How do you design the UI for a new app or feature? Good old fashioned pencil and paper? Photoshop or Sketch? Perhaps a wireframing tool like Balsamiq? Maybe you build clickable mockups or fully interactive prototypes? However you go about it, using prototyping tools to get some feedback on a design before it’s fully coded is a great way to save time and effort.
When building an app for a client, they’re usually a lot happier if they can see and touch what they’ll be getting before it’s built. For your own apps, being able to rapidly iterate on the design with prototypes can get you to market with a quality product much faster. There’s been a lot of activity in the prototyping tools space over the last year or two, providing a variety of ways to build brilliant prototypes. In this post we’ll look at some of the most interesting and promising ones.
In iOS 7 Apple made a major change to their UI design. The old realistic textures and skeuomorphic design elements were out and flatter, cleaner look was in. Many of the hints at what interface elements were for, or affordances in designer-speak, are now gone – replaced by animations that make it clear what’s happening as you start to interact with the interface. This arguably makes it harder for complete beginners to discover functionality but also makes it easier to understand what’s happening and how apps work. Well designed animations can delight and surprise, making the whole experience more engaging. The danger here is that developers building custom UIs in a similar style can mimic the look of the new UI without adding the animations. This effectively takes away almost everything that helps a user learn how to interact with the app. [tweetable]Animation became essential to a good UI design[/tweetable]. At the time there were almost no tools for designers to help them create or communicate this aspect of the user experience – developers largely had to add these animations in code and tweak parameters across many slow and painful iterations to get them right.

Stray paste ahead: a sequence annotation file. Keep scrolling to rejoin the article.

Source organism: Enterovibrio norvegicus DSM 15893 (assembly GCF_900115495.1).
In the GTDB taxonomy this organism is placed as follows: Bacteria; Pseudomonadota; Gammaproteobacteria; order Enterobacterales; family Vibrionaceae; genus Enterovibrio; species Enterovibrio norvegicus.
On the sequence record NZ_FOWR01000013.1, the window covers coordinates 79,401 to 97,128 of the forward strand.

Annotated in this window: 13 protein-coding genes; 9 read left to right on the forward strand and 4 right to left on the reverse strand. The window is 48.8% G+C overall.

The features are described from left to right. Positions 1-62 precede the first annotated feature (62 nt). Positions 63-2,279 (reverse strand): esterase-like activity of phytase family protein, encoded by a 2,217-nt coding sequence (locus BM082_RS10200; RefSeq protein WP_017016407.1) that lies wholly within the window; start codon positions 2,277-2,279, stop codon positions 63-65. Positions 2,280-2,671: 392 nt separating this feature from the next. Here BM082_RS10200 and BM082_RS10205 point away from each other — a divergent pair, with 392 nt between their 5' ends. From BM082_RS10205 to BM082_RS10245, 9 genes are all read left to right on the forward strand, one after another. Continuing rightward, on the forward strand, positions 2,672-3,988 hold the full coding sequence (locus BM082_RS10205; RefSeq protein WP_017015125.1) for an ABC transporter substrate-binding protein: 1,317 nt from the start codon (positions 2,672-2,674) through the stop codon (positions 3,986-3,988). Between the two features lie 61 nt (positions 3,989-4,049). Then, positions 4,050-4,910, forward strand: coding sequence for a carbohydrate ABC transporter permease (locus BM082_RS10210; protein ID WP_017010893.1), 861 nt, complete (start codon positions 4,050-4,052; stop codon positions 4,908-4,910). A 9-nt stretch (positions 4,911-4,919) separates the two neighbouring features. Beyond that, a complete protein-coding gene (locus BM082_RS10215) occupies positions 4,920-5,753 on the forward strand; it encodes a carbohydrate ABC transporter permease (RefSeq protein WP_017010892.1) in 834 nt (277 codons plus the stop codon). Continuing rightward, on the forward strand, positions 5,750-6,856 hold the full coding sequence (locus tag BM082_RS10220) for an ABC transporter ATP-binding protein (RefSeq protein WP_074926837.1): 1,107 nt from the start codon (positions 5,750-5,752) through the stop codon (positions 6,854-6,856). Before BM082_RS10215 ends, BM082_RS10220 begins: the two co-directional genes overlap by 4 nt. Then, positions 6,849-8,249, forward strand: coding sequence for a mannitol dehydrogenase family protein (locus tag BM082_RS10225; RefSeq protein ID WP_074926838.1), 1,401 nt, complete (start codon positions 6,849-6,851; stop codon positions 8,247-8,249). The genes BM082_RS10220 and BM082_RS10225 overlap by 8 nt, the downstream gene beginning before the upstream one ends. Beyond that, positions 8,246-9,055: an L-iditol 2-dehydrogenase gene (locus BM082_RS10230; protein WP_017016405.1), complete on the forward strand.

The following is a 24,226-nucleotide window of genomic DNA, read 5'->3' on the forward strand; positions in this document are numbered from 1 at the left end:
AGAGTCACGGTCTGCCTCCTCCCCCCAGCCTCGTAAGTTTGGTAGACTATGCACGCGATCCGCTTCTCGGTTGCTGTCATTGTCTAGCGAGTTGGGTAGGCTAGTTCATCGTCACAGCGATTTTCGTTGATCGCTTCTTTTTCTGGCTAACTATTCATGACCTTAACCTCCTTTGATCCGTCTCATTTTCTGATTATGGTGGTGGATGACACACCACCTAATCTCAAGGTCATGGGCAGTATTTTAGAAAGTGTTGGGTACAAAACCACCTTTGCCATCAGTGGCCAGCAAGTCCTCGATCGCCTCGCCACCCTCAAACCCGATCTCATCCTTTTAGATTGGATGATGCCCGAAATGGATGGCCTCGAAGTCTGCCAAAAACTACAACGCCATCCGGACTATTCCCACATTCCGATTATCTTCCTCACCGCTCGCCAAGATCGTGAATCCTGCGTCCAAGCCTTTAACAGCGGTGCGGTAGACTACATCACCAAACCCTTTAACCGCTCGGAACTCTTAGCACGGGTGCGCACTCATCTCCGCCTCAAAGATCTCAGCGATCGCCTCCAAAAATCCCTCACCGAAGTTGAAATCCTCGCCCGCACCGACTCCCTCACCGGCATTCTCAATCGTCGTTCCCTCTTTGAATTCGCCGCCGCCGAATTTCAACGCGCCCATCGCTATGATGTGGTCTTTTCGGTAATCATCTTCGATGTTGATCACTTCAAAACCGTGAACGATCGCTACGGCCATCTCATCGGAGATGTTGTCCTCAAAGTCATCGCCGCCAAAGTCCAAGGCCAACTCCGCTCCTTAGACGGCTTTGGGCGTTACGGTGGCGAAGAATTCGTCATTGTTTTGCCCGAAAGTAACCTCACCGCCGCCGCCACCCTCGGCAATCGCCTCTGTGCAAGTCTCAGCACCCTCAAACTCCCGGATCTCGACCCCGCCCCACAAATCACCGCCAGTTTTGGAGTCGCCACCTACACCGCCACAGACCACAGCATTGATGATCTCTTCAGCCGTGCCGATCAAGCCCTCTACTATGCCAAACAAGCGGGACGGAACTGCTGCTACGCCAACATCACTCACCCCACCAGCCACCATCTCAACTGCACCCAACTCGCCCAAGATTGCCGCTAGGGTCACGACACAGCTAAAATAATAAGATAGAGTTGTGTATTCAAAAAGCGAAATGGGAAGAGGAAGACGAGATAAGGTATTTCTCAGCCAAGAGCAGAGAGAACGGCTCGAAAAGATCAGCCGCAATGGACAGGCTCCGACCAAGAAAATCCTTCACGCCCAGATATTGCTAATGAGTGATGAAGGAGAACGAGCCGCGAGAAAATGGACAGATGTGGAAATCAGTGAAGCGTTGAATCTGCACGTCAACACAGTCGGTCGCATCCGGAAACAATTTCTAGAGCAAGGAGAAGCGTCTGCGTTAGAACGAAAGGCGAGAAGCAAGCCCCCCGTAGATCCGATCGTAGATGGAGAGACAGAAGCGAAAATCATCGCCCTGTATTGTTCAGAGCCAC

In the Android 5.0 update last year, Google has also adopted a much more minimalist UI style – they’ve called it Material Design. Here also, animation is a core part of the user experience; this is made very explicit in their design guide. Fortunately we’re now in a much better place in terms of tooling to design and prototype these animations. Which tools you’ll want to use is likely to depend on your current process, what sort of app you’re building and what level of fidelity you want to achieve in the prototype.
If you primarily want to create a prototype to explore an app idea or communicate about one, then it’s hard to beat the efficiency of pencil sketch on paper. That’s fine for showing a basic app layout but what if you want to explore interactions. Prott lets you capture your sketches and turn them into interactive prototypes that are fully tappable, along with custom gestures and transition animations. The tool also has collaboration functionality built in.